Lee Emmerich Jamison
A peculiar inconsistency reigns in the worlds of politics and religion. In America the religious right too frequently eschews the concept of evolution as a fact in the development of species while embracing it in the economy. On the other hand the other end of the politcal spectrum wholeheartedly endorses evolution among species while decrying it as a form of economic dynamism.
What goes here?
It is fairly simple, really. Neither side knows what the heck they are talking about.
In the link below you can read from an article by Jonathon Keats, published in the April 2006 'Popular Science' magazine. The article outlines the work of entrepreneur John Koza's "invention machine"
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We need to ask ourselves what intelligence is from time to time.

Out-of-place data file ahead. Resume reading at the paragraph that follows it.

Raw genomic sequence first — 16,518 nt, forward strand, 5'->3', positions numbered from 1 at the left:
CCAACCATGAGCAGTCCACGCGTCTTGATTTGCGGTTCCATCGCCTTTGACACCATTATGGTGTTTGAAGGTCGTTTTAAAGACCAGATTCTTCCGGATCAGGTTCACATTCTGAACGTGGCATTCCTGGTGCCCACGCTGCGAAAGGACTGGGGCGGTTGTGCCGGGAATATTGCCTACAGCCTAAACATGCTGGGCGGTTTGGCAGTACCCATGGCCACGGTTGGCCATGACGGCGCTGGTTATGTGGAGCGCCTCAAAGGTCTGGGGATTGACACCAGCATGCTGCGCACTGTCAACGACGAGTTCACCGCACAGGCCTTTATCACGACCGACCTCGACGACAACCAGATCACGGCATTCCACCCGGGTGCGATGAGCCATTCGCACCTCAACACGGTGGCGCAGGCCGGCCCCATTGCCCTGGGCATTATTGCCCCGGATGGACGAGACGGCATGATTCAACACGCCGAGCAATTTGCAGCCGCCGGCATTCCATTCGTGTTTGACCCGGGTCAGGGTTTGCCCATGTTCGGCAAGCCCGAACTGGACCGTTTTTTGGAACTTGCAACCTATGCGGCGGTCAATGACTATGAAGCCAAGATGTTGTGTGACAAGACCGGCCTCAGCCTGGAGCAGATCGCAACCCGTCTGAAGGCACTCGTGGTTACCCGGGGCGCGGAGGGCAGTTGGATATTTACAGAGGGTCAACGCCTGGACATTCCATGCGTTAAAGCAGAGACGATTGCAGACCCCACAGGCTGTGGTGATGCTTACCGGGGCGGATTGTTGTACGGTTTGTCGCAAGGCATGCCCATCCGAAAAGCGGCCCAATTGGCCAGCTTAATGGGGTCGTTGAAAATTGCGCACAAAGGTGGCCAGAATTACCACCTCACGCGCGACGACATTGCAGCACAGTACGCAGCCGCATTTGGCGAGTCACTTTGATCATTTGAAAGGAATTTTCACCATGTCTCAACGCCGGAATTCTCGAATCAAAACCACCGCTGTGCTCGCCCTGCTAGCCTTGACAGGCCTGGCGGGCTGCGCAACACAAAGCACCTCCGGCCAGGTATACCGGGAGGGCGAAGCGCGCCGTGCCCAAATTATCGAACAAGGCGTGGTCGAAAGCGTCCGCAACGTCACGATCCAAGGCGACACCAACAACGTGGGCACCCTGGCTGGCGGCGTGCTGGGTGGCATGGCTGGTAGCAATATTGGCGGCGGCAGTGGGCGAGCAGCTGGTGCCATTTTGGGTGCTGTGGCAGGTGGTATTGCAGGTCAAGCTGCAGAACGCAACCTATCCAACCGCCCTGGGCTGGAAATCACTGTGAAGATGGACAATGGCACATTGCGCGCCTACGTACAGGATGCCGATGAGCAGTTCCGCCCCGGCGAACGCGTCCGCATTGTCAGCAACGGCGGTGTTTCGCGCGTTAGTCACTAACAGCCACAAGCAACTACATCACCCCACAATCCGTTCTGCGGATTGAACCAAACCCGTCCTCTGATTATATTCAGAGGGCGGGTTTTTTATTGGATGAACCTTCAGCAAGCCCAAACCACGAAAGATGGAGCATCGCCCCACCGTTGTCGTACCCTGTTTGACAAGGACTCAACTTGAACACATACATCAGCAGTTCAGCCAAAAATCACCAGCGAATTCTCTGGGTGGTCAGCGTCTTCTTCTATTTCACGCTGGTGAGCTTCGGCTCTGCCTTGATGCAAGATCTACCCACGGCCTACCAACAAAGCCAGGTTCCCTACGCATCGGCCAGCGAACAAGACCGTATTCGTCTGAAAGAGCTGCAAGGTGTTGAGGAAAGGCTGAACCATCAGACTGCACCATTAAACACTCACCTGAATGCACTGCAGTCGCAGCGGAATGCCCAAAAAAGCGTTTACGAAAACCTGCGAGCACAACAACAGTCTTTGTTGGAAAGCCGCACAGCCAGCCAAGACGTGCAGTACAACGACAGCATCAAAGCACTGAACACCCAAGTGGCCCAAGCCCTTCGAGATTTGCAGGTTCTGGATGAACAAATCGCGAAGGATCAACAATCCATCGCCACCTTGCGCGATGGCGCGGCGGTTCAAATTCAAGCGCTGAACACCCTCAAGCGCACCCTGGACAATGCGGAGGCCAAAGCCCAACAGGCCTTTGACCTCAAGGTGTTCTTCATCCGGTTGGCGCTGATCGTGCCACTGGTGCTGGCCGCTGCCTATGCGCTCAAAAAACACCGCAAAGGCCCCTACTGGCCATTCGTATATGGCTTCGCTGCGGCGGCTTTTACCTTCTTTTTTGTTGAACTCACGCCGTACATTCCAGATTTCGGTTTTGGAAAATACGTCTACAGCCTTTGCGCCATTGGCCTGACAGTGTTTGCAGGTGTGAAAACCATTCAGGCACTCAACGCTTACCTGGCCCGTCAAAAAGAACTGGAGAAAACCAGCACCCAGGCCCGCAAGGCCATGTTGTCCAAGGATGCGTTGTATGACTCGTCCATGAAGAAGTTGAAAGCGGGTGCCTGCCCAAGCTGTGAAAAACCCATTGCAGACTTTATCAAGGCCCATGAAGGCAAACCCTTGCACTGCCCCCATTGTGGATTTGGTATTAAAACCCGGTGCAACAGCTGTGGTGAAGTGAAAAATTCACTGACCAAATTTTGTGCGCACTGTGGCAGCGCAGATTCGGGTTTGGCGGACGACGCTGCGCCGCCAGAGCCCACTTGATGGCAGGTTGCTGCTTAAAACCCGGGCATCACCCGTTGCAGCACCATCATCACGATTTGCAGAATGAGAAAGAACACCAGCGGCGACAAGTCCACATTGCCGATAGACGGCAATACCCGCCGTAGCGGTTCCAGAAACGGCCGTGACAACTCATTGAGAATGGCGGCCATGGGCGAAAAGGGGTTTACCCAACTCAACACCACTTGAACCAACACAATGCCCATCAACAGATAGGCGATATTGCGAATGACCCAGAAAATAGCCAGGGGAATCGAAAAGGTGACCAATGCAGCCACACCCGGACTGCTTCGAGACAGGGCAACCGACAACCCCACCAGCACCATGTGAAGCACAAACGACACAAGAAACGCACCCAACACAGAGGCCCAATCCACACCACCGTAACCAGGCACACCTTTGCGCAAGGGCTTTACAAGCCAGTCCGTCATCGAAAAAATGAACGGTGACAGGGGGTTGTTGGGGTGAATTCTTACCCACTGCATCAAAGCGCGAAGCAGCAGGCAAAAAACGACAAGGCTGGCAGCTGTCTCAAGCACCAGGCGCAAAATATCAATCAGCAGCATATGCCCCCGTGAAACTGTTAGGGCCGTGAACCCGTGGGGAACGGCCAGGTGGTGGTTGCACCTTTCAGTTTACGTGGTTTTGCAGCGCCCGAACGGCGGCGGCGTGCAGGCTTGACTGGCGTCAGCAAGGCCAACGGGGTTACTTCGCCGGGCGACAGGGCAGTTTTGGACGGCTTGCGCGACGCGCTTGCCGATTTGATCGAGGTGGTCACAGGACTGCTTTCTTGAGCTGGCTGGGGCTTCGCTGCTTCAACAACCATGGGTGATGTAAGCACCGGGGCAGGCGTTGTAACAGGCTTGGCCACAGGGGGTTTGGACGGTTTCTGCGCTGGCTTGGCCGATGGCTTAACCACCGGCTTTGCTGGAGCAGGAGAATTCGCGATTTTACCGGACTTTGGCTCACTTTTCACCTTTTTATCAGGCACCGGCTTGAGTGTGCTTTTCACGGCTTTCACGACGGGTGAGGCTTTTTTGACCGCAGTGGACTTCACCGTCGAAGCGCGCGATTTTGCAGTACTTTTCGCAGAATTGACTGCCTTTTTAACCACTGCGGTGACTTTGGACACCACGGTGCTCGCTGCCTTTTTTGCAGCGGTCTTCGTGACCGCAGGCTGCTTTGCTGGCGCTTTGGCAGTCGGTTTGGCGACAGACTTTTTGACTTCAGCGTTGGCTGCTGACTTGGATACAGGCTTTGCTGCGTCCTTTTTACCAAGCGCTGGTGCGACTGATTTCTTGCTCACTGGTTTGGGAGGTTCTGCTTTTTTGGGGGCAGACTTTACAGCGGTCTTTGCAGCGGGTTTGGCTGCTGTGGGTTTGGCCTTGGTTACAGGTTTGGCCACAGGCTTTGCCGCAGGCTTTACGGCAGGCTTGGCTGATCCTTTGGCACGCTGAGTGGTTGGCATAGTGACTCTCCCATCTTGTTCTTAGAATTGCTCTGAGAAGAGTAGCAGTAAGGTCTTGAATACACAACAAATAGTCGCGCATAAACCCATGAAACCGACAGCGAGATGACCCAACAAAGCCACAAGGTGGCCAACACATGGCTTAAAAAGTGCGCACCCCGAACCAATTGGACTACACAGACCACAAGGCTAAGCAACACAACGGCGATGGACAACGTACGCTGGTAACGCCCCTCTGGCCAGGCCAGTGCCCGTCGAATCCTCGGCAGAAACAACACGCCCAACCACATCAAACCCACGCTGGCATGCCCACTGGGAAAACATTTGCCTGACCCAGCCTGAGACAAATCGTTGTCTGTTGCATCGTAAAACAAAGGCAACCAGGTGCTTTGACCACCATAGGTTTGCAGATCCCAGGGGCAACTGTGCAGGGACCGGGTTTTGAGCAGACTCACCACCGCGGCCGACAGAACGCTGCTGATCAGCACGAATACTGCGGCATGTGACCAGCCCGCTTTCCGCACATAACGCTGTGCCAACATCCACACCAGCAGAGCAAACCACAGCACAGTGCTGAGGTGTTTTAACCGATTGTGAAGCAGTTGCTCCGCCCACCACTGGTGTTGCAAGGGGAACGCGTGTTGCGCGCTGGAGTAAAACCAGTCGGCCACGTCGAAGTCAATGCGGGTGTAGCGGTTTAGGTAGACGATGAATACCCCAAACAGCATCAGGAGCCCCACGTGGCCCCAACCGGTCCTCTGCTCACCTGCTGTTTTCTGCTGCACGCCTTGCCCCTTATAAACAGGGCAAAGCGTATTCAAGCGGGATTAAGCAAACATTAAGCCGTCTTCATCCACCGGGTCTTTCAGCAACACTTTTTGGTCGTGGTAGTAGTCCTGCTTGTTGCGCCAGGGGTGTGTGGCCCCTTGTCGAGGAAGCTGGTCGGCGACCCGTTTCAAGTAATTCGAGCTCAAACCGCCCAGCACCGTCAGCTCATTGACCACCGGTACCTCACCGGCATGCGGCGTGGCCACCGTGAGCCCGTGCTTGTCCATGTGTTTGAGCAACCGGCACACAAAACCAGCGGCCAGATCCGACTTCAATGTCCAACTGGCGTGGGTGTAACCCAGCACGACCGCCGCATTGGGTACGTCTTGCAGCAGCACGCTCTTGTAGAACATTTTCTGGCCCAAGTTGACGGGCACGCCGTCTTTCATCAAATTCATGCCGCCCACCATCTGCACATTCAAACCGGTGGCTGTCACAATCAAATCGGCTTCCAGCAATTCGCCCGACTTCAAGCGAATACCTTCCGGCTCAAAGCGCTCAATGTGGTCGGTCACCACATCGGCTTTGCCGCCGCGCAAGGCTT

In an article some years ago, possibly in 'Scientific American' magazine, I read of an exploration of the algorithms of intelligence. This is the notion that the brain sets up numerous models of possible explanations for issues and then runs those models through a sort of obstacle course of the problems the explanation must face in our conception of the real world. By that method we do two things. We narrow the range of possible explanations we attempt to expose to the world (present to our friends, etc.) and, we are ourselves exposed to the disconnect between our conception of the world and the characteristics of the REAL world. (see "Reality" in "The Mind" section of the Sage Forge from last week)